One of the many passages I have underlined in The Reflexive Teacher Educator in TESOL by Julian Edge is the following:
Javier (2010) also reports the difficulties of establishing her acceptability to students as their English teacher, while belonging to what she terms a ‘visible ethnic minority’. Put simply, looking Filipino and teaching English in China brings its own complications. Her students needed to see an embodiment of the mental schema of a native speaker of English in order to be able to hear the English that they required. […] Here again, although in different terms, questions of native-speakerism and racism overlap.
It saddens me to say that I was not entirely taken aback by what I read, since I was already familiar with the Native / Non-Native Speaker debate, as I am sure many readers of this blog are. And though I emphatically disagree with the notion that a Native Speaker of English is by default a better teacher of that language, I do understand why some people may feel that a ‘prestige’ accent, or familiarity with vernacular forms, or first-hand experience of the target culture might be considered advantageous.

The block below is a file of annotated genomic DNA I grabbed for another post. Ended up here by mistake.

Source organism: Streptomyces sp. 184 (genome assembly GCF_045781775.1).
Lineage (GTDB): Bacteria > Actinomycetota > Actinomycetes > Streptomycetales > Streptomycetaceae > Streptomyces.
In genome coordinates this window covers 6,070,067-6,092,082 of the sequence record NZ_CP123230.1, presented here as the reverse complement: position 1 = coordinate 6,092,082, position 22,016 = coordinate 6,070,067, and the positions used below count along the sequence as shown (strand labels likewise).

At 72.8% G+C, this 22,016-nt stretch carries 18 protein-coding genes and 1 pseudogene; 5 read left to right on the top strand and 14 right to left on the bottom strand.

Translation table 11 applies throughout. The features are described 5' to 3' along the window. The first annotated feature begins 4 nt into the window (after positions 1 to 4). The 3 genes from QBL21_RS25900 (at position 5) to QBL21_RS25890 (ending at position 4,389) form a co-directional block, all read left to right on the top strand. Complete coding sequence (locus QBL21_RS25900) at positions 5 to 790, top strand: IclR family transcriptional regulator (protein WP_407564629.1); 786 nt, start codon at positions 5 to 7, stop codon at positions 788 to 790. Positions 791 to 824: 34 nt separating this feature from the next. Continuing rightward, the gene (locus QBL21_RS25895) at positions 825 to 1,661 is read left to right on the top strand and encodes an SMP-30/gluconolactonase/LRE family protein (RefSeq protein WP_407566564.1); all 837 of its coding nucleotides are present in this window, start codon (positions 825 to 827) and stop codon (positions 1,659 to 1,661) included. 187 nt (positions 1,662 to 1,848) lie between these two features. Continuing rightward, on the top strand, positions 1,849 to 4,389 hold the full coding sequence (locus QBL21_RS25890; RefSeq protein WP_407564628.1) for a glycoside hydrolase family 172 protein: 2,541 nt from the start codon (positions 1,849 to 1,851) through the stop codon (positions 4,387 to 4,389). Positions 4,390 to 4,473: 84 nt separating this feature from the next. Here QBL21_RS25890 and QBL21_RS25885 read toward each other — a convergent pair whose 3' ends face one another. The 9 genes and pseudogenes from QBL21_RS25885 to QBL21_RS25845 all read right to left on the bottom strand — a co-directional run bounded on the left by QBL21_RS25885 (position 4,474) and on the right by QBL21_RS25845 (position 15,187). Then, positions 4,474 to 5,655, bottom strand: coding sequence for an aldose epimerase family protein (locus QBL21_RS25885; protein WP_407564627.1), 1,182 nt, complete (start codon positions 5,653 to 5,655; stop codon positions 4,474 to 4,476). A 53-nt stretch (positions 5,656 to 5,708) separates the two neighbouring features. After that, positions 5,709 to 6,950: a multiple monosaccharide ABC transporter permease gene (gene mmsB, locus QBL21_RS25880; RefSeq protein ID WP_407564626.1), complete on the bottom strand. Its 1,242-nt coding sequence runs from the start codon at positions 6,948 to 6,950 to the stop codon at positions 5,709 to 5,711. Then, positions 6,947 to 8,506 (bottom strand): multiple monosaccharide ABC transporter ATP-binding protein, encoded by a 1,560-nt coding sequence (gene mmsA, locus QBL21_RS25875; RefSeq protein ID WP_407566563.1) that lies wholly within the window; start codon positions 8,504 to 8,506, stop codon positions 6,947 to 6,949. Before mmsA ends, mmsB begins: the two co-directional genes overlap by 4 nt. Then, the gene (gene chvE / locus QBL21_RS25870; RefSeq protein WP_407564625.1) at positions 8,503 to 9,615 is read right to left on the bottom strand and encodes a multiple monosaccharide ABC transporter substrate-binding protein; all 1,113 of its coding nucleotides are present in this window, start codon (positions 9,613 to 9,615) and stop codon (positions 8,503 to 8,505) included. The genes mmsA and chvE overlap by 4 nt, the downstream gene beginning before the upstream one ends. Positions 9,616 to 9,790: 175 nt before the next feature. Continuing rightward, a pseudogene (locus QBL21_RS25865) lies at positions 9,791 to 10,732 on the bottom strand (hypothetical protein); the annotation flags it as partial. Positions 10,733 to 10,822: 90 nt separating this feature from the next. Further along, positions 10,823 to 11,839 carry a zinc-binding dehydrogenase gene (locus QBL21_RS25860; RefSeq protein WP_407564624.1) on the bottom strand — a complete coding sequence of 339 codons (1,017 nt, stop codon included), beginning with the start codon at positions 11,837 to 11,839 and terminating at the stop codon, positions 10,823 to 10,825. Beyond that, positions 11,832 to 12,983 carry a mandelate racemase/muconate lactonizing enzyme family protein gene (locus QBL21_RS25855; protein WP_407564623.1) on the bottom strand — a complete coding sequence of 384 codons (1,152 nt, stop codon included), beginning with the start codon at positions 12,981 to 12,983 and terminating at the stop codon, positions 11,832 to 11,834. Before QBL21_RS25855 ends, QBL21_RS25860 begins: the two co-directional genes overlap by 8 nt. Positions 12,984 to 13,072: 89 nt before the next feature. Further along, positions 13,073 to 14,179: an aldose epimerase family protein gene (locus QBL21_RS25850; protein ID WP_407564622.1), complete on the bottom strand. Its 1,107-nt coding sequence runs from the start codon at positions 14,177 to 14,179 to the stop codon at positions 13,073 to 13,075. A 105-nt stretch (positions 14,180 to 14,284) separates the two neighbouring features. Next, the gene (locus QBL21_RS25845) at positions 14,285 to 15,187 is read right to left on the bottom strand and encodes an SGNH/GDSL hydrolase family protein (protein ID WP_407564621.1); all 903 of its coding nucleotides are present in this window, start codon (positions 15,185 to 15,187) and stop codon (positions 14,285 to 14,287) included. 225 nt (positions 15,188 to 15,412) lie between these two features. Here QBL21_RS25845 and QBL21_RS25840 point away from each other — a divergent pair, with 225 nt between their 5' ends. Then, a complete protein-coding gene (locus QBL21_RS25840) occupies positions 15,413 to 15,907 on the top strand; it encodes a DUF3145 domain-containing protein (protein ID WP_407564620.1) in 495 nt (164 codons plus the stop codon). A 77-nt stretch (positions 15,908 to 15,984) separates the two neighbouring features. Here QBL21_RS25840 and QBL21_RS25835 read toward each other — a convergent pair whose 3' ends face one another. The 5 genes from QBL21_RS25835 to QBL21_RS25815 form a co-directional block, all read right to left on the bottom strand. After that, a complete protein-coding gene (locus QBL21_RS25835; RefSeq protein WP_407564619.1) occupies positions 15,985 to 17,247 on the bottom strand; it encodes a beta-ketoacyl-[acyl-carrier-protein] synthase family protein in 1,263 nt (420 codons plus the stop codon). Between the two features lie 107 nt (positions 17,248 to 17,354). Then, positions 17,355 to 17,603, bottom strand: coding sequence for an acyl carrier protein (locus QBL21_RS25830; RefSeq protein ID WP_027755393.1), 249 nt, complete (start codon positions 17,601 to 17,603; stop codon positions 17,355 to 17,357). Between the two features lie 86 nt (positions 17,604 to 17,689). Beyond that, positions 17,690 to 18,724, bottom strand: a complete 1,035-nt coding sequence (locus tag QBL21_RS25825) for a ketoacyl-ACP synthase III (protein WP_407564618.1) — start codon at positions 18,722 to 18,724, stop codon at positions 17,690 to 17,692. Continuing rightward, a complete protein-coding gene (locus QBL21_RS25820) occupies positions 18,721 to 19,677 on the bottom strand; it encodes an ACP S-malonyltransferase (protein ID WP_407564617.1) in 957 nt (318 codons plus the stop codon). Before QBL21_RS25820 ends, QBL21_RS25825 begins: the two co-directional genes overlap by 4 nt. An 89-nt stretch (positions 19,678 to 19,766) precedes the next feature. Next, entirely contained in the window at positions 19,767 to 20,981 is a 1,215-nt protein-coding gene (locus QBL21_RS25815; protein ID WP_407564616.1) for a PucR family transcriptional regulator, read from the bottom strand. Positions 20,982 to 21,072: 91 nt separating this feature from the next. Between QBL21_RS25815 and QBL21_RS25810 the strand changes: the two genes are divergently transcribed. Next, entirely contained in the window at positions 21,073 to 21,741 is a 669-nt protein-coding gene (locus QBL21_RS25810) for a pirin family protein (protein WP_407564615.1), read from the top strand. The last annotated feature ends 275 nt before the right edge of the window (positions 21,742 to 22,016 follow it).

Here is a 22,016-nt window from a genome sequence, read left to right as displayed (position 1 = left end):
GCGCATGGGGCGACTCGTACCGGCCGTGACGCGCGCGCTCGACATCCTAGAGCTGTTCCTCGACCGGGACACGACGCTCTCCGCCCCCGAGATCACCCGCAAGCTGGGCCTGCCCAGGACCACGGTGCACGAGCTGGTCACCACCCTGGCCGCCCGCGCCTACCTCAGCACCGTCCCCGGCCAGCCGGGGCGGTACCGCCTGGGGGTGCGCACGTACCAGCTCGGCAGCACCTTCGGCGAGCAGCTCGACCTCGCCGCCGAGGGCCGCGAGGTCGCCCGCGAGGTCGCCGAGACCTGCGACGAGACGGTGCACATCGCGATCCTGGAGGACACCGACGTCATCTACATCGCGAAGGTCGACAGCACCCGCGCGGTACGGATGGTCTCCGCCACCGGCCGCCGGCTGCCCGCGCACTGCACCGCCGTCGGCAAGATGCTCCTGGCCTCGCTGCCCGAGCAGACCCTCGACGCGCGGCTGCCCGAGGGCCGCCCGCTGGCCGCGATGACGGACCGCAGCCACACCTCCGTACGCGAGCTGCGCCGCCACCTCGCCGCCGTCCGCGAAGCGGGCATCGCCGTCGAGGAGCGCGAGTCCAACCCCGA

What I was less prepared to accept was that attitudes which I could only describe as blatant racism could be so casually translated into practice in education, of all places. And I was even more uncomfortable to realise that such beliefs were so deeply ingrained in ideology that I had failed to notice them. And yet, for a large number of colleagues, the effects of such injustice are much more evident.
If you haven’t already done so, I would like to invite you to read about the experience of being a Visible Ethnic Minority teacher, as described by Eljee Javier herself, and perhaps to reflect on what it would take for ELT to move beyond such practices.
Featured Image by The LEAF Project @ Flickr | CC BY-SA 2.0